Saffron is a highly prized, crimson red spice used in cooking and for medicinal purposes. It's the most expensive spice by weight anywhere in the world. Commonly harvested in the Mediterranean and then all the way to the mountains of Kashmir, many people don't realize this spice is produced from the dried stigma of a crocus variety.
The Saffron Crocus (Crocus sativus) is a surprisingly easy-to-grow flower that adds a splash of color in the fall, when this plant blooms. You can collect the stigmas to produce your own saffron, but be aware that it takes at least 150 to 200 flowers to produce around just one gram of this spice. Don't be expecting a bumper harvest!
|Botanical Name||Artemisia dracunculus (Sativa subspecies)|
|Plant Type||Perennial herb|
|Mature Size||24 inches|
|Sun Exposure||Part Sun/Part Shade|
|Soil Type||Sandy, well-drained|
|Soil pH||Neutral (6.5 to 7.5)|
|Flower Color||Light green leaves|
|Hardiness Zones||4 and above|
|Native Area||Temperate Europe and Asia|
How to Grow Saffron Crocus
Fall is the time to plant your Saffron Crocus bulbs, and it's also the time when you can expect to see the first bloom on this perennial flower.
For the best results with this plant, pick a site that gets plenty of direct sunlight and has a well-drained sandy, loamy soil. This easy-to-care-for plant doesn't need a lot of attention or watering.
Saffron Crocus bulbs don't tend to be available in many run-of-the-mill garden centers, so you may have to order them from a specialist.
The Saffron Crocus prefers a full sun or very light shade location. Without at least four to six hours of direct sun during bloom time, you run the risk of being disappointed with the crop.
This plant isn't incredibly picky about soil type. It does need to be well-draining though, and best results are seen in a loamy, humus-rich type.
The Sativus crocus variety goes dormant in the summer. You shouldn't water them throughout this period.
As you would expect from a plant that is typically grown in arid regions, they don't need a lot of watering in general. Once established, they're relatively drought-tolerant and too much moisture can damage or rot the bulbs.
If you have a particularly dry spell, light watering will be required, but, other than this, they'll cope will with just natural rainfall.
Temperature and Humidity
Saffron Crocus thrive in a continental climate where there's a definite difference in the seasons. They do best when summers are hot and dry. Too much humidity is a big problem for this plant.
If they're subject to very harsh, freezing winter conditions, the bulbs won't grow as well, and this could result in poor flowering. Mulching around the plants with straw or compost can help to protect them if you expect the temperatures to drop significantly.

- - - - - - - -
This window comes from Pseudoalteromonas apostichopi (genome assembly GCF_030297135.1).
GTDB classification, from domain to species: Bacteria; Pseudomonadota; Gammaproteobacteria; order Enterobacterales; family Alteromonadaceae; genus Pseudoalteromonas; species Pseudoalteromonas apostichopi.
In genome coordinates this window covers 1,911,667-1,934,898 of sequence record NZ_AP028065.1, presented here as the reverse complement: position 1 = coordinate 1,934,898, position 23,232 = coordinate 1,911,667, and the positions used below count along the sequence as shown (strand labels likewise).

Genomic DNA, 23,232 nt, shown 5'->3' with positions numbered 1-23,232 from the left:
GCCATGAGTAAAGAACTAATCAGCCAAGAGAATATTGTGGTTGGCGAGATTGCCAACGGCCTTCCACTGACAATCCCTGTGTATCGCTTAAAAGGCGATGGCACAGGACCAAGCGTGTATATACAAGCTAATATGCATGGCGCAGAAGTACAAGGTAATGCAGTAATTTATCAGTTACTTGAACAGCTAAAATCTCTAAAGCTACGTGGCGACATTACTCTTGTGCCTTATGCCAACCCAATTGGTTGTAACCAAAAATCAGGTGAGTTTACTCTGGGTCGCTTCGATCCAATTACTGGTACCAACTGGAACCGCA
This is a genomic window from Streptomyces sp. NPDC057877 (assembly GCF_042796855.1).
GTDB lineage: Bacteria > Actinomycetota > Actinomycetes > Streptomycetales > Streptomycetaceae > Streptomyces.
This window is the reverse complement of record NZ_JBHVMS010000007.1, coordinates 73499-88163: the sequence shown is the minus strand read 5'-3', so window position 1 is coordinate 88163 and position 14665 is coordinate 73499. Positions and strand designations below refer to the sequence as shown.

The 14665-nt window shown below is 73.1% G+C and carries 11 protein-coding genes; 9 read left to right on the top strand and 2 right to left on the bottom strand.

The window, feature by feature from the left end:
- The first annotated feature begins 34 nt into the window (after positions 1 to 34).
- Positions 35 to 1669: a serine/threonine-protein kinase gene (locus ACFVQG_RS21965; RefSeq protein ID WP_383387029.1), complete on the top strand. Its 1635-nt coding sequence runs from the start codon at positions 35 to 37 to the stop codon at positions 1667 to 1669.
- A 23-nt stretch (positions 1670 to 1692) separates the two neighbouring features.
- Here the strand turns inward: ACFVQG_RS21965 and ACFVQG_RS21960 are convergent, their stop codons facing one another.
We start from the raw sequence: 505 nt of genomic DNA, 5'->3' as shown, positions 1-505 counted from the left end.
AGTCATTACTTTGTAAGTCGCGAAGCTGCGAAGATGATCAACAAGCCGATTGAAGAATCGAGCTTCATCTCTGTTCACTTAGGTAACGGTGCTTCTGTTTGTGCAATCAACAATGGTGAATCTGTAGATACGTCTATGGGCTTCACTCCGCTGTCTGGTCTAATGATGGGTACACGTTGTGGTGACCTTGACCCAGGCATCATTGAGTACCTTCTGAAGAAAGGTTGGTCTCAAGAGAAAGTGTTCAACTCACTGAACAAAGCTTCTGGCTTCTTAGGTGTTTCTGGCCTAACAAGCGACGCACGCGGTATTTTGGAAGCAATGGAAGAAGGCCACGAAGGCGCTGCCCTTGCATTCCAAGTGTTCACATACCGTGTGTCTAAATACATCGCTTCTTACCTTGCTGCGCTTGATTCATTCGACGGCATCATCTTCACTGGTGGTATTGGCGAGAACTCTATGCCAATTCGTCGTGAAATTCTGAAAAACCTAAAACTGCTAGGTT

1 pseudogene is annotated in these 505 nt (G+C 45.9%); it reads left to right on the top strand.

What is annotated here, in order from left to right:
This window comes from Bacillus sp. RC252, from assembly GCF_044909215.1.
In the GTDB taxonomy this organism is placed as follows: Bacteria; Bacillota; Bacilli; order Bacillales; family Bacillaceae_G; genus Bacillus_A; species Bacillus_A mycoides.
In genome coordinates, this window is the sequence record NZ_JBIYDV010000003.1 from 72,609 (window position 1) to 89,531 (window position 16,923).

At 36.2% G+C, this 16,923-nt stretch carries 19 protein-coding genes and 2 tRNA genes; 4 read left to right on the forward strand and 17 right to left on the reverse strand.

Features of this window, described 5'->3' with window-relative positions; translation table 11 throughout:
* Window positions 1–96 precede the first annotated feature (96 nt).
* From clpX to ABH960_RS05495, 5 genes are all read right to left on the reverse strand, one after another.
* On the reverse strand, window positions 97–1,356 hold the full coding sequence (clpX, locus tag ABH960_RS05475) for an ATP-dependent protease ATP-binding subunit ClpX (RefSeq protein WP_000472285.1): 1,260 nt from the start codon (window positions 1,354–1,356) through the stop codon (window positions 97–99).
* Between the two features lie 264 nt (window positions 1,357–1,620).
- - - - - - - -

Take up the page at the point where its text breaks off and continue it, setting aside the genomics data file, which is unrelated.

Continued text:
Incorporating an organic fertilizer into the soil when you're planting Saffron Crocus bulbs can be advantageous.
After they're established, you could treat them annually with fertilizer, but, with the right conditions, they probably won't require any to be added.
Propagating Saffron Crocus
A sterile plant that can't reproduce by seeds, it propagates through the multiplication of its bulbs (called corms). This means more corms will naturally develop underneath the soil.
It's a good idea to dig up the bulbs and separate the old corms from the new one every few years. Replanting after this will encourage healthy growth by preventing overcrowding and ensuring that the bulbs remain deep enough in the soil.
Any replanting can be done in the summer during the dormancy period.
The first year after planting, your Saffron Crocus won't produce its best bloom. If you plan to harvest the stigmas, it's best to wait until the second or third year. By then, the plant is more established, and the flowering will likely be optimal.
Harvesting just after the flowers have opened on a dry morning is important. Each flower has three stigmas that can be carefully removed using a pair of tweezer before being dried out for use.
Being Grown in Containers
Crocus bulbs are easy to grow in containers. It can actually be handy if you experience particularly harsh winters. It allows you to move the containers to a warmer location when the frosts hit.
Plant the bulbs in the pot in the fall, before any frosts arrive. The pot should be relatively deep and spacious. You want the bulbs to sit at least three inches apart. There should be at least five inches of soil on the base and a further three inches over the top of the bulbs.
The pot can be buried into the ground at this point, but should always be lifted out to be stored indoors before the freezing temperatures arrive.
Once indoors, no watering will be required during this dormancy period.